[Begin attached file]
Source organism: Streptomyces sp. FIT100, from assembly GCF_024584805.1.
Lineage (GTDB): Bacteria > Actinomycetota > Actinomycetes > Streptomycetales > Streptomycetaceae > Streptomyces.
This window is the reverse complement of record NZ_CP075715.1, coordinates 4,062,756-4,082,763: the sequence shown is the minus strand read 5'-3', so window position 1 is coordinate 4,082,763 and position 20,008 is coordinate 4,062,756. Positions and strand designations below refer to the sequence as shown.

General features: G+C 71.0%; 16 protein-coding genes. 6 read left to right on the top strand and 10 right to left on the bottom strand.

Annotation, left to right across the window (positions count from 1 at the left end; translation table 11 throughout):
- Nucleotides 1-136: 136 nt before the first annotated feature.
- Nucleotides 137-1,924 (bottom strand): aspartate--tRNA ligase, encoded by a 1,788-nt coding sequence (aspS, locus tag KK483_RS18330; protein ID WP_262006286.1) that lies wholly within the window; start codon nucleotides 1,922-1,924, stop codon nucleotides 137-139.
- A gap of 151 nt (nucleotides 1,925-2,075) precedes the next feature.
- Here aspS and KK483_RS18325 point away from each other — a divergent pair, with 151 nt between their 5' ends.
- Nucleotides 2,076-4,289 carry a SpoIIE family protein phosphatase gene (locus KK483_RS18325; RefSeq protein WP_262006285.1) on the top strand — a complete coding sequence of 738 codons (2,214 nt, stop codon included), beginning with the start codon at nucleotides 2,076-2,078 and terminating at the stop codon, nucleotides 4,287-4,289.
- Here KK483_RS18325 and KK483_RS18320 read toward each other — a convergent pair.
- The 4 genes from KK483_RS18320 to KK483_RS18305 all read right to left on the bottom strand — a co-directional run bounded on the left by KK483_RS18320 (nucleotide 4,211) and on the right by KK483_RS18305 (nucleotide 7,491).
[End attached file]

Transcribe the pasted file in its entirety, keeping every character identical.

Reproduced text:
Source organism: Streptomyces sp. FIT100, from assembly GCF_024584805.1.
Lineage (GTDB): Bacteria > Actinomycetota > Actinomycetes > Streptomycetales > Streptomycetaceae > Streptomyces.
This window is the reverse complement of record NZ_CP075715.1, coordinates 4,062,756-4,082,763: the sequence shown is the minus strand read 5'-3', so window position 1 is coordinate 4,082,763 and position 20,008 is coordinate 4,062,756. Positions and strand designations below refer to the sequence as shown.

General features: G+C 71.0%; 16 protein-coding genes. 6 read left to right on the top strand and 10 right to left on the bottom strand.

Annotation, left to right across the window (positions count from 1 at the left end; translation table 11 throughout):
- Nucleotides 1-136: 136 nt before the first annotated feature.
- Nucleotides 137-1,924 (bottom strand): aspartate--tRNA ligase, encoded by a 1,788-nt coding sequence (aspS, locus tag KK483_RS18330; protein ID WP_262006286.1) that lies wholly within the window; start codon nucleotides 1,922-1,924, stop codon nucleotides 137-139.
- A gap of 151 nt (nucleotides 1,925-2,075) precedes the next feature.
- Here aspS and KK483_RS18325 point away from each other — a divergent pair, with 151 nt between their 5' ends.
- Nucleotides 2,076-4,289 carry a SpoIIE family protein phosphatase gene (locus KK483_RS18325; RefSeq protein WP_262006285.1) on the top strand — a complete coding sequence of 738 codons (2,214 nt, stop codon included), beginning with the start codon at nucleotides 2,076-2,078 and terminating at the stop codon, nucleotides 4,287-4,289.
- Here KK483_RS18325 and KK483_RS18320 read toward each other — a convergent pair.
- The 4 genes from KK483_RS18320 to KK483_RS18305 all read right to left on the bottom strand — a co-directional run bounded on the left by KK483_RS18320 (nucleotide 4,211) and on the right by KK483_RS18305 (nucleotide 7,491).